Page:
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How Are Negotiation and Interpersonal Communication Related?

By |October 12, 2020

You might be the best negotiator in the world. But if you don’t know how to deal with people and treat them with respect, you won’t get the results you’re aiming for.

That’s because, at the end of the day, nobody does a deal with you because they need to. They do deals with you because they want to. And, more often than not, the reason they want to do business with you is because they like you.

Becoming a better negotiator starts with strengthening your interpersonal communication skills. The sharper your skills are, the easier it will be to start using Tactical Empathy™.

Getting Started with Tactical Empathy

Tactical Empathy is the key to successful negotiations. Unfortunately, it rarely comes without hurdles. 

We have to allow ourselves to be present and in the moment, and that takes some effort. Adopting Tactical Empathy requires a lifestyle change in how we communicate. For some, the move comes quickly. For others, it’s hard to break old habits, and they continue to interrupt the dialogue with their inner monologue.

Many people will start conversations with you, and after a few seconds, you may begin to think, Where is this going? I'm not interested. Hurry up and finish talking, I have something to say! Without much analysis, you determine that there won’t be any significant losses or consequences whether you listen or not. So, you’d rather not listen because it requires no effort.

But as the Indian philosopher Jiddu Krishnamurti once said, "When you are listening to somebody, completely, attentively, then you are listening not only to the words, but also to the feeling of what is being conveyed, to the whole of it, not part of it."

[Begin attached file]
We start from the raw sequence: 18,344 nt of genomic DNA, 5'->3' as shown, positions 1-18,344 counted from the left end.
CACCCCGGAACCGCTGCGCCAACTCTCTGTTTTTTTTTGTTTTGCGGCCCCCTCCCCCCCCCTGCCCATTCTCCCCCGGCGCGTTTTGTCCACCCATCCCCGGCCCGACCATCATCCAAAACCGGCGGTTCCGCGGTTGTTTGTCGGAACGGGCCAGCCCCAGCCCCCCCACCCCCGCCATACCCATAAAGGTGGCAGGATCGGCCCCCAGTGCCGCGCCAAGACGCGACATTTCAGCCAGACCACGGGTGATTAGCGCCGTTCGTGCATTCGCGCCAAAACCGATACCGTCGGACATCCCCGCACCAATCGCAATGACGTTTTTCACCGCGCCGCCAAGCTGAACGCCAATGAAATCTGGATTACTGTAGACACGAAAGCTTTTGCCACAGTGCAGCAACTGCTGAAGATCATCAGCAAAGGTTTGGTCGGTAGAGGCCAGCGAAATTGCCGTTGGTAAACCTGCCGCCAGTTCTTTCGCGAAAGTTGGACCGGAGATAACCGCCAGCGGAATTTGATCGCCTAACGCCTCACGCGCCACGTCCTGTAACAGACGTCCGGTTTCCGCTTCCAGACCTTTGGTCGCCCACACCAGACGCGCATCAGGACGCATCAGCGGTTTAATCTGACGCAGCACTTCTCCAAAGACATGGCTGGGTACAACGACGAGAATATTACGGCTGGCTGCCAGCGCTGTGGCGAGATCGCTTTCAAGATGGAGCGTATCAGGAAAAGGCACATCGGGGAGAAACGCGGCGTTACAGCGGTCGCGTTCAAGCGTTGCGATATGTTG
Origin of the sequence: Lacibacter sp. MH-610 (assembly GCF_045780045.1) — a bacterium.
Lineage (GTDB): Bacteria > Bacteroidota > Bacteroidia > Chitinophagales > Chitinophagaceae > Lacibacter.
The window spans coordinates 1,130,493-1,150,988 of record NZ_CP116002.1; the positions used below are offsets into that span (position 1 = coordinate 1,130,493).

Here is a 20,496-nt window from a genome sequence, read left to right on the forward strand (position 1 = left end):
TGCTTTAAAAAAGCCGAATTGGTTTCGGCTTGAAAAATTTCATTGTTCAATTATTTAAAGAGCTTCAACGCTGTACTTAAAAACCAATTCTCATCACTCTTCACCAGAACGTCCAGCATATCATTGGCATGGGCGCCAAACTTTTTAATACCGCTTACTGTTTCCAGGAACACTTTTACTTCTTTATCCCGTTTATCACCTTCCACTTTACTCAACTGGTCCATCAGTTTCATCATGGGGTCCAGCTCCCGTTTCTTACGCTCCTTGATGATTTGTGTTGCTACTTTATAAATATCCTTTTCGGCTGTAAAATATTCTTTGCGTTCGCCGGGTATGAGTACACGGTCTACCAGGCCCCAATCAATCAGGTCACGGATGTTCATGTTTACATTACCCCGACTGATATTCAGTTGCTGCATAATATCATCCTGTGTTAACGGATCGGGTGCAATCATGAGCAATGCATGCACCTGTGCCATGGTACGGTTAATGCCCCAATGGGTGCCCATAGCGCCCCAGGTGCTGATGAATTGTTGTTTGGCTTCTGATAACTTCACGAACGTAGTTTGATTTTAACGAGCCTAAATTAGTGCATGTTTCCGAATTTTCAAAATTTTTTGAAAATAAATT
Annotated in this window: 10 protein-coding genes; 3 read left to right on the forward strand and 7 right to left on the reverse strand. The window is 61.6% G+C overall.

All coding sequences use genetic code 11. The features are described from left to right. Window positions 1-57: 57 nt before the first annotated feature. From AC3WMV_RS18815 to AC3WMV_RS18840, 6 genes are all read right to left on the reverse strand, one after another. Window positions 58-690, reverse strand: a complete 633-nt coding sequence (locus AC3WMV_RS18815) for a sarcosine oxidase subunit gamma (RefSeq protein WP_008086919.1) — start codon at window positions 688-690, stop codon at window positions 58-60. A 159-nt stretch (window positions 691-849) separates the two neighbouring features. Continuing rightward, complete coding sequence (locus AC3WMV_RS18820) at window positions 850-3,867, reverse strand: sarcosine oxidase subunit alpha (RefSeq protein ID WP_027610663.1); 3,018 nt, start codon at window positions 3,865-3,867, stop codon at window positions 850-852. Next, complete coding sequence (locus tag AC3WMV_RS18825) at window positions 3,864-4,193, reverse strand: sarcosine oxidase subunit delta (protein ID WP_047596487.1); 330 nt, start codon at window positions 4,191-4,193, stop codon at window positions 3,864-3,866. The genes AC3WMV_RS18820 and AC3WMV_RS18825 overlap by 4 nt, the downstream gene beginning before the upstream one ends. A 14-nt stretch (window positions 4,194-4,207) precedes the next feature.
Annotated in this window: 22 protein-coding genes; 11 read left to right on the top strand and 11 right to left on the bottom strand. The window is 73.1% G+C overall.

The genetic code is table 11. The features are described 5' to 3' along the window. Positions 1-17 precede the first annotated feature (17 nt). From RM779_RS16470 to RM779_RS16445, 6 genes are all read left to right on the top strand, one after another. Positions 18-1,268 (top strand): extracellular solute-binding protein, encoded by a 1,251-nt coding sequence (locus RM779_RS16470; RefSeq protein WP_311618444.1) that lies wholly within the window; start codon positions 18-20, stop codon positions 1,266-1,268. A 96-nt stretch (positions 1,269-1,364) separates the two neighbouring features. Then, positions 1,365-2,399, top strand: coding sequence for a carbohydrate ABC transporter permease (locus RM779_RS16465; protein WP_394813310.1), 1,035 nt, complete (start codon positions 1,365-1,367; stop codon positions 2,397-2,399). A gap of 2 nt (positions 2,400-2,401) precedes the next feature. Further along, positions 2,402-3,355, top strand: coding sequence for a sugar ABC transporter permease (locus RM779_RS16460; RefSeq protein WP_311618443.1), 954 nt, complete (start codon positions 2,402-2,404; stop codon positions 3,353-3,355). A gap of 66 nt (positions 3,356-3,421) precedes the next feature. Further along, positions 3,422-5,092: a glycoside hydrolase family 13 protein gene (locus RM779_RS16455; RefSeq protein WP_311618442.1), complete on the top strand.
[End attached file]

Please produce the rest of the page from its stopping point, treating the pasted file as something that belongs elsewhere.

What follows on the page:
Per Krishnamurti, the bottom line is that feelings will not show themselves if we are focused on what we have to say next and our own emotions instead of what the other side is saying. These critical discoveries will remain forever hidden because we’re not open to revealing them through active listening.

Does your negotiation strategy fit their personality? Use this guide to  negotiate successfully with anyone »

Getting in The Right Mindset 

One of the most common issues we see with Tactical Empathy and interpersonal communications is that many people "save" the Tactical Empathy techniques for what we consider "essential" negotiations—most likely, those with financial gain as a goal. Secondary are interpersonal encounters in which we revert to old habits like one-way communication and disregarding feelings. 

The issue is that treating The Black Swan Group's techniques like luxury and collectible items that we only use on special occasions won’t help you improve. As Germany Kent said, “People will reveal who they are if you just pay attention.”

When we perceive that the other side doesn't have much to reveal to us because we think we have all of the information we need, we become disinterested. The need to use negotiation techniques as tools becomes forgotten.

Unfortunately, many people don’t believe that interpersonal relationships and business relationships have the same value. Changing your mindset to treat your interpersonal communications the same way you’d treat your business relationships is a good start. 

Negotiation and Interpersonal Communication: The 3 Cs

There are many commonalities in both business and interpersonal relationships. For starters, they both require the three Cs:

  • Credibility 
  • Communication
  • Commitment 

Listening is crucial to all three. We become credible by building rapport. We display excellent communication skills by making the other side feel heard, and we show commitment by cultivating long-lasting relationships. 

We can accomplish all three with Tactical Empathy. 

What’s the key to getting better at negotiation and developing stronger interpersonal communications skills? Cultivate your investment in our techniques by using Tactical Empathy in your everyday social interactions. 

Start by trying the ”quick two-plus-one”: Use a Label™, follow it up with a Mirror™, and then use Dynamic Silence™ and listen. 

By using negotiation in your everyday social interactions, you'll make those experiences training grounds—the perfect trial-and-error tests that will prepare you to land the next big deal.

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